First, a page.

Jargon - Spring 2014

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SPRING 2014 | VOLUME LXXIV | ISSUE 2 Jargon, Kent State's School of Journalism and Mass Communication Alumni Magazine.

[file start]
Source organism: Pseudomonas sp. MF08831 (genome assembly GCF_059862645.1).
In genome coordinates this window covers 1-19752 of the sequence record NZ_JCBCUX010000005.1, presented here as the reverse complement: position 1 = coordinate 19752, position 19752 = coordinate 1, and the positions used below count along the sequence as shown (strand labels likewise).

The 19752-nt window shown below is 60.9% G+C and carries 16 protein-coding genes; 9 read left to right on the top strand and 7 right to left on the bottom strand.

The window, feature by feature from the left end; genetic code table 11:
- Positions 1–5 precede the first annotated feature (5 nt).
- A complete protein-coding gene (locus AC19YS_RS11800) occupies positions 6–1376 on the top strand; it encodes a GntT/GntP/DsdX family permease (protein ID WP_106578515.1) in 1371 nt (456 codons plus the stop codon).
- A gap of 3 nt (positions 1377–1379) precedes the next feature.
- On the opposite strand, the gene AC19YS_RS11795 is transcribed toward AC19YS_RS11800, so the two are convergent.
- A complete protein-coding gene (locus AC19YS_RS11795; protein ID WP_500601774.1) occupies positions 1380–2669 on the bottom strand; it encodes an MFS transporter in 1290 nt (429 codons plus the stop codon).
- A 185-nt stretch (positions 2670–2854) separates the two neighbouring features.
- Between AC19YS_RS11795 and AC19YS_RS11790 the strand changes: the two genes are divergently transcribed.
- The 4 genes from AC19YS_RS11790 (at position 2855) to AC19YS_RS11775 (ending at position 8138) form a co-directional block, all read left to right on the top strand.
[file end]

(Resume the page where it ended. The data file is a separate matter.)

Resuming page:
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<ul><li><p>SPRING 2014 | VOLUME LXXIV | ISSUE 2</p><p>Excellence in Action</p><p>PROMISING STARTS:FOUR FRESHMEN, FOUR STORIES</p></li><li><p>Kent State University School of Journalism &amp; Mass Communication 204 Franklin Hall, P.O. BOX 5190, Kent, OH 44242</p><p>Phone: 330-672-2572 | Fax: 330-672-4064 | E-mail: thor@kent.edu JARGON is also available online at www.kent.edu/jmc.</p><p>m a n a g i n g e d i t o r / STEPHANIE DANES SMITH</p><p>a r t d i r e c t o r / LEAH PERRINO</p><p>p h o t o e d i t o r / MARISSA DECKER </p><p>p r o d u c t i o n m a n a g e r / KATIE BARNES</p><p>CONTENTSSPRING 2014</p><p>photos/ Marissa Decker</p><p>ON THE COVER: The cover photograph of Olivia Rohde, Cedric Simmons, Hanna Moore and Molly Ying, as well as center fold, inside front cover and back cover photos, are the work of Marissa Decker, 13.</p><p>12</p><p>3 DIRECTORS NOTE</p><p>4 WINNING WORK Award season begins for JMC</p><p>6 PROMISING SCHOLARS New program rewards strongest freshmen</p><p>7 PAYING TRIBUTE Rememberimg Helen Westcott Dix</p><p>8 PARTING THOUGHTS Q&amp;A with Dean Stan Wearden</p><p>10 DISTINGUISHED VOICES JMC speaker series flourishes </p><p>11 MEDIA DIVERSITY ABC news anchor wins 2014 McGruder Award</p><p>12 FOUR FOR THE FUTURE JMC freshmen share their stories</p><p>16 OUT OF THE OFFICE First virtual advertising internships</p><p>18 TWO TRAVELOGUES Students Study in Czech Republic and Costa Rica</p><p>20 GLOBAL BEST PRACTICES National award for International Storytelling course</p><p>21 ALUMNI PROFILES 2013 grads launch new careers</p><p>23 FACULTY AND ALUMNI NEWS</p></li><li><p>and how free blacks continued to be treated for 100 years was harsh.</p><p>But nothing prepared me for the emotions I felt witnessing our students trying to cope with what they were seeing and hearing and feeling.</p><p>Students sometimes cried, often stood in silence and consistently promised to make a positive difference. I could not have been more proud of them.</p><p>So as we look at all of our students, we must realize they, too, are on a journey. We might be with them physically for about four years, but our purpose is to have an impact that will last much longer.</p><p>And sometimes, our students have an even greater impact on us.</p><p>This issue of JARGON is dedicated to our students: to those who are just beginning their journeys, those whose journeys have taken them in unexpected directions and those whose journeys have come to a successful destination. And always, this magazine is dedicated to you JMC family members who make a difference to our current and future students.</p><p>Thor Wasbotten Director, School of Journalism and Mass Communication</p><p>DIRECTORS NOTE</p><p>03</p><p>Ilike to define any journey as having three parts: the destination, the purpose and the impact.</p><p>In late February, I experienced all three parts in dramatic fashion. I traveled via bus with a group of students to Big Rapids and Detroit, Mich. The destination of our trip was the Jim Crow Museum at Ferris State University </p><p>and then the African-American History Museum and Motown in Detroit. The purpose was to better understand the history of African-Americans in our country and their important place in the fabric of our society. Ill get to the impact in a moment.</p><p>It was a long bus ride, the final hour through a blinding snowstorm. As I sat and listened, the conversations began. These were not conversations about the students homework or midterms, and they certainly werent about the next party. These students, made up of JMC and Pan-African Studies students, black and white, domestic and international, were talking about race, ethnicity and culture.</p><p>And they were doing it with respect and without judgment.</p><p>The impact of seeing the racist images that have permeated so many levels of our country was unsettling. The brutality in how slaves were treated </p><p>Their Journey is Our JourneyOur students are on a journey. We might be with </p><p>them for about four years, but our purpose is to have an impact that will last much longer.</p><p>photos/ Marissa Decker</p><p>JARGON | SPRING 2014 | ISSUE 2</p></li><li><p>4JMC NEWS</p><p>JMC CONTINUED TO EARN national, international and regional acclaim in award programs. Early results from the 2013-2014 academic year include these impressive honors:</p><p>NEWS21 FELLOWSHIPJACOB BYK, a junior visual journalism major, has been awarded a prestigious 2014 Carnegie-Knight News21 Fellowship. Byk is one of only 19 student journalists from 16 universities across the country selected for this paid summer fellowship. </p><p>Students selected as News21 fellows conduct in-depth reporting on critical national issues, travel throughout the country and use innovative digital reporting techniques. The 2014 participants </p><p>will investigate state gun control efforts and gun rights issues. </p><p>This is the second year in a row that a JMC student has been selected for a News21 fellowship. Last year, JMC news major DANIEL MOORE, the first JMC student to be awarded a News21 Fellowship, was part of a team of 24 student journalists who examined the significant re-entry challenges facing post-9/11 veterans. </p><p>News21 was established by the Carnegie Corporation of New York and the John S. and James L. Knight Foundation and is headquartered at the Walter Cronkite School of Journalism and Mass Communication at Arizona State University. </p><p>WILLIAM R. HEARST FOUNDATION JOURNALISM AWARDSOverall, JMC finished fourth in the nation in the Intercollegiate Photojournalism competition of the William R. Hearst Foundation Journalism Awards. This is Kent States highest intercollegiate finish ever. In the 2012-2013 academic year, Kent State finished seventh in the nation in this photojournalism competition. </p><p>JENNA WATSON, a junior visual journalism major, earned a fifth-place finish and a $1,000 award in the William Randolph Hearst Foundations annual Photojournalism News &amp; Features Competition, and JMC earned a matching grant. Watsons portfolio was selected from a record-setting 108 entries submitted from 59 schools nationwide. </p><p>KAITLYNN LEBEAU, a senior journalism major, placed eighth in the Television Features Competition and earned a certificate of merit. LeBeaus work was selected from 79 entries in this competition. LeBeau profiled JMC professor GARY HANSONS struggle with a rare form of cancer.</p><p>MARK HAYMOND, a senior news major, won ninth place in the feature-writing competition for The G Word, a profile of Cantons skill game parlors, which appeared in the April 2013 edition of The Burr. This year, the contest received a record 148 entries.</p><p>CHRISTINA BUCCIERES account of recovering from an almost-fatal case of meningitis earned the senior journalism major a sixth </p><p>place finish in the Intercollegiate Personality/Profile Writing competition. Her story, which was featured on the cover of the December 2013 issue of The Burr, was selected from 105 writing entries submitted by 55 schools.</p><p>Kent State is currently in ninth place in the year-long Hearst writing competition. Final winners will be announced later this spring.</p><p>COLLEGE PHOTOGRAPHER OF THE YEAR</p><p>JMC student photojournalists distinguished themselves from hundreds of student photographers by again earning awards in the 68th College Photographer of the Year (CPOY) competition at the University of Missouri. More than 600 students from 115 colleges and universities in 19 countries competed in this years CPOY awards, making for a crowded and highly competitive field.</p><p>KRISTIN BAUER, 12, captured a gold medal in the domestic picture story category for Her Own Two Feet, which depicts the struggle of a single mother of three living in the projects in Northeast Ohio. </p><p>WIN, PLACE, SHOW: Students Earn National, International and Regional Honors</p><p>photo/ Jenna Watson ph</p><p>oto/</p><p> Jen</p><p>na W</p><p>atso</p><p>n</p></li><li><p>Kristin won the silver medal in this category last year.</p><p>JENNA WATSON took home an award of excellence for her fifth-place finish in the sports action category.</p><p>COTY GIANNELLI, 13, took home two awards of excellence. The first was a fourth-place finish in the portfolio category for photos he shot last summer in Syria; the second was a fifth-place finish in the international picture story category, also for his work in Syria. </p><p>Giannellis work in Syria also garnered the Rick Mahan Best Student Portfolio award in the Atlanta Photojournalism Seminar. </p><p>BROADCAST EDUCATION ASSOCIATION FESTIVAL OF MEDIA ARTSGraduate student KATHRYN CODUTO and senior news majors ALLIE JOHNSON and DAVID HRVATIN won third place in the multi-camera live-to-tape category for TV2 Election 2012 film.</p><p>ASSOCIATED COLLEGIATE PRESS/COLLEGE MEDIA ASSOCIATION</p><p>JMC earned significant honors at the national convention of the Associated Collegiate Press/College Media Association (ACP/CMA), including:</p><p>PINNACLE AWARDS: TV2 won 2013 TV Station of the Year for the second year in a row.</p><p> The Agenda, TV2s topical comedy-satire show, won Best TV Entertainment Program.</p><p> TV2 also was a finalist in four of five TV categories in the 2013 national competition, including Best Sportscast and Best Newscast. </p><p>BEST OF SHOW AWARDS: The Daily Kent Stater and The Burr both placed in the top 10 in Best of Show.</p><p> The Burr placed fourth overall in the feature magazine competition, and the Daily Kent Stater was ninth in the four-year daily broadsheet competition.</p><p>BEST OF COLLEGE DESIGN AWARDS: The Daily Kent Stater also won third place for Newspaper Editorials/Opinions in CMAs Best of College Design competition for its post-presidential election opinion page.</p><p>The ACP/CMA national convention is the largest gathering of college journalists and advisers in the world.</p><p>OHIO NEWSPAPER ASSOCIATION COLLEGIATE AWARDSThe Daily Kent Stater (DKS) won several awards in this years Ohio Newspaper Association (ONA) Collegiate Newspaper and Best Website Competition:</p><p> First place for news coverage and sports coverage.</p><p> First place for editorial writing for the work of former DKS opinion editor JODY MICHAEL, 12. </p><p> Second place for headline writing. </p><p> Third place for design. </p><p>DKS has a history of winning major honors in ONAs state-wide competition. In 2009, the year ONA and the Ohio Newspapers Foundation established the competition, DKS was the inaugural general excellence winner. Last year, DKS won first place for headline and editorial writing.</p><p>JMC NEWS</p><p>05JARGON | SPRING 2014 | ISSUE 2</p><p>photo/ Jenna Watson</p><p>News of student and team awards is regularly updated on www.kent.edu/jmc.</p><p>phot</p><p>o/ J</p><p>enna</p><p> Wat</p><p>son</p><p>A photo from Jenna Watson's award-winning portfolio.</p></li><li><p>6JMC NEWS</p><p>THE JMC ENDOWMENT HAS REACHED A HISTORIC HIGH of $4.6 million, which represents a $1.2 million increase in funds in a single academic year. This total includes more than $1.8 million in Endowment Scholarship funds.</p><p>In real terms, these funds translate into a 35-percent increase in the overall endowment and a 118-percent increase in endowment scholarship funds.</p><p>These funds have come to the School either as direct donations or bequests.</p><p>The generous support we have received this past year will allow us to support more students in our School and at a higher financial level, said THOR WASBOTTEN, JMCs director. The increased scholarship funds will have a direct impact on the </p><p>opportunity for our students to afford going to college.</p><p>Strong endowment and spendable scholarship funds also help JMC attract and retain some of the strongest communication students in the nation. This year, for the first time, JMC launched a new financial award program for the 10 strongest incoming freshmen (above). </p><p>"I am deeply gratified that alumni and friends of the School of Journalism and Mass Communication have contributed to our students in such an unprecedented way. They clearly understand the need and the importance of the mission, said GENE FINN, vice president of Institutional Advancement at Kent State.</p><p>There are many ways for alumni and friends to donate to JMC. To find out more, contact Christine Isenberg at cisenber@kent.edu or 330-672-2767.</p><p>JMC Endowment at All-Time High</p><p>Recognizing Promise:JMC launches new Promising Scholar Awards for incoming freshmen</p><p>TO ATTRACT AND RETAIN THE STRONGEST STUDENTS IN THE NATION, JMC is introducing a financial award program specifically designed for first-time freshmen entering school in fall semester 2014.</p><p>The Promising Scholar Awards will provide $2,000 a year, renewable for up to four years, to the eight highest-achieving incoming freshmen in each of JMCs undergraduate degree programs: advertising, digital media, journalism and public relations. </p><p>The top two incoming freshmen will be awarded $3,000 a year, renewable for up to four years, as Ralph C. Darrow Promising Scholars. Darrow was a founding figure in JMCs public relations program. </p><p>Our School has made a commitment to provide scholarships to the highest-achieving incoming freshmen who are committed to an education at JMC, said THOR WASBOTTEN, JMCs director. This scholarship is intended to help throughout their four years in our School. Attracting top students has become more competitive than ever, and the Promising Scholar program will help us and our students tremendously.</p><p>The 10 Promising Scholars were selected this spring by JMCs Recruitment and Retention Committee and approved by Wasbotten.</p><p>To be eligible for a Promising Scholar Award, a student must be a first-time freshman and must have completed the application </p><p>process, which required them to write an essay, submit original work samples and letters of recommendation, in addition to providing high school transcripts and college aptitude test scores. </p><p>The Promising Scholar Award is renewable if students remain in good standing in JMC.</p><p>These awards are funded through the generosity of private donors, including alumni, media and communication industry leaders and members of JMCs Professional Advisory Board. Matching gifts from the College of Communication and Information also help fund the program.</p><p>A reception in September will bring donors and scholars together for the first time.</p><p>Donors will continue to serve as active mentors to the promising scholars during their four years at JMC, and students and donors will communicate at least once a semester. </p><p>THE PROMISING SCHOLAR AWARDS PROVIDE </p><p>SIGNIFICANT, RENEWABLE SUPPORT TO THE 10 HIGHEST-ACHIEVING INCOMING FRESHMEN.</p></li><li><p>JMC NEWS</p><p>07JARGON | SPRING 2014 | ISSUE 2</p><p>The life story of HELEN WESTCOTT DIX, a 1938 graduate of Kent State University, had many narrative threads. Woven together, the threads create the portrait of a vibrant woman, a natural leader and a long life, fully lived. </p><p>When Dix died in October 2013 at the age of 96, she was honored by family and friends and by a community that knew Westcott Dix and her husband, Robert, for their work as publishers of the Kent-Ravenna Record Courier and from an impressive array of charitable causes and community service.</p><p>Westcott Dix was honored as well in the corridors of JMC, where her photograph was displayed on office doors; on JMCs social media sites, where tribute messages were posted; and during the annual William D. Taylor Distinguished Alumni Awards ceremony at homecoming, where a moment of silence was shared in her memory.</p><p>At JMC, we knew and remember Dix...</p></li></ul>